In this chapter, the author, using author and filmmaker Pier Paolo Pasolini's life and writings as a point of departure, discusses his sexual diversity acts as a catalyst to question the centrality of certain Western imperatives. He also accounts for Pasolini's evolving thoughts on politics, fatherhood, and the sacred. For Pasolini, to remain in the oxymoron means much more than to be tied to his diversity. It means instead to exalt and superimpose the many forms of antithesis and contradiction, to live a life far from those that found a home in it and judge the world from that vantage point, even when this home is the uncomfortable and painful one of “diversity.” The “Jewish” Franco Fortini looks suspiciously at Pasolini's “Catholic” psychology and at the “nexus populism–aristocratism,” the softness and the sweetness, the willingness to absolve oneself that lies in waiting behind every uncontrolled and public exhibition of his pain and guilt. The chapter also discusses the friction of passion and the distance of humor, paternity and institutions, and desacralization.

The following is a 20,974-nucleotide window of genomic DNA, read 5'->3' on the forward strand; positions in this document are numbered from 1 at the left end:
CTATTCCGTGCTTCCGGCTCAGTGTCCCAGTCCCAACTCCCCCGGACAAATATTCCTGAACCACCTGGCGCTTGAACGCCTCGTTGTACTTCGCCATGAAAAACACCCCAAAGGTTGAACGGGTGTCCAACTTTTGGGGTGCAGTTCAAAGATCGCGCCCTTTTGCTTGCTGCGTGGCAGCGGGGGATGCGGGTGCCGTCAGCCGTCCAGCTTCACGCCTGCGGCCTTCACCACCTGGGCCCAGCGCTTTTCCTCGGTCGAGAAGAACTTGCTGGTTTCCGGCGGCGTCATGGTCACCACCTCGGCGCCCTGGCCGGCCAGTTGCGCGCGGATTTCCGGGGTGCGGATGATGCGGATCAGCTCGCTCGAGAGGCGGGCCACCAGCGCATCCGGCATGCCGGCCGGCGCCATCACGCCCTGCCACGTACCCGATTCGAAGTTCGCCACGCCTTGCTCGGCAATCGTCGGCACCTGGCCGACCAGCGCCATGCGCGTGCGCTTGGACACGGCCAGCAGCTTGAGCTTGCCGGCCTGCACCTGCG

Keywords: Pier Paolo Pasolini; oxymoron; contradiction; Franco Fortini; sexual diversity; politics; fatherhood; sacred; desacralization; guilt
Chapter. 8874 words.
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